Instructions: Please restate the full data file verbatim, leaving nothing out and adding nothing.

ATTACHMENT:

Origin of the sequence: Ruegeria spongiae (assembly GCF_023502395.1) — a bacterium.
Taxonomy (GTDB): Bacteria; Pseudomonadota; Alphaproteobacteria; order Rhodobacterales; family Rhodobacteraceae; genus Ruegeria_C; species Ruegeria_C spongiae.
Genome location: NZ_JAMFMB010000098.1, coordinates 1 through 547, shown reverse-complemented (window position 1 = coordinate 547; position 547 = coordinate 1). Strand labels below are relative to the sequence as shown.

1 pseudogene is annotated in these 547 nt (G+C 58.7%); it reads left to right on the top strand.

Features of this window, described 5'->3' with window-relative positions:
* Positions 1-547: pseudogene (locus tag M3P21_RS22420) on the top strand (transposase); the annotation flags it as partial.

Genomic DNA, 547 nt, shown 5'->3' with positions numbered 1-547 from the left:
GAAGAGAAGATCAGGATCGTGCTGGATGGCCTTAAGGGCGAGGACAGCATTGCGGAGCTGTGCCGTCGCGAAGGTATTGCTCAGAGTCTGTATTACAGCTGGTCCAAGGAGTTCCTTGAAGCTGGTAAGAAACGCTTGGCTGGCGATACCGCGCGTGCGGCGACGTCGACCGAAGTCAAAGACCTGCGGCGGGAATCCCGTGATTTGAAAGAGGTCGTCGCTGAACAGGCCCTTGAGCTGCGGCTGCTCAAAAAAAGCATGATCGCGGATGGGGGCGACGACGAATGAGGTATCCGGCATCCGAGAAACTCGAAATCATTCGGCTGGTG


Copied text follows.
Origin of the sequence: Ruegeria spongiae (assembly GCF_023502395.1) — a bacterium.
Taxonomy (GTDB): Bacteria; Pseudomonadota; Alphaproteobacteria; order Rhodobacterales; family Rhodobacteraceae; genus Ruegeria_C; species Ruegeria_C spongiae.
Genome location: NZ_JAMFMB010000098.1, coordinates 1 through 547, shown reverse-complemented (window position 1 = coordinate 547; position 547 = coordinate 1). Strand labels below are relative to the sequence as shown.

1 pseudogene is annotated in these 547 nt (G+C 58.7%); it reads left to right on the top strand.

Features of this window, described 5'->3' with window-relative positions:
* Positions 1-547: pseudogene (locus tag M3P21_RS22420) on the top strand (transposase); the annotation flags it as partial.

Genomic DNA, 547 nt, shown 5'->3' with positions numbered 1-547 from the left:
GAAGAGAAGATCAGGATCGTGCTGGATGGCCTTAAGGGCGAGGACAGCATTGCGGAGCTGTGCCGTCGCGAAGGTATTGCTCAGAGTCTGTATTACAGCTGGTCCAAGGAGTTCCTTGAAGCTGGTAAGAAACGCTTGGCTGGCGATACCGCGCGTGCGGCGACGTCGACCGAAGTCAAAGACCTGCGGCGGGAATCCCGTGATTTGAAAGAGGTCGTCGCTGAACAGGCCCTTGAGCTGCGGCTGCTCAAAAAAAGCATGATCGCGGATGGGGGCGACGACGAATGAGGTATCCGGCATCCGAGAAACTCGAAATCATTCGGCTGGTG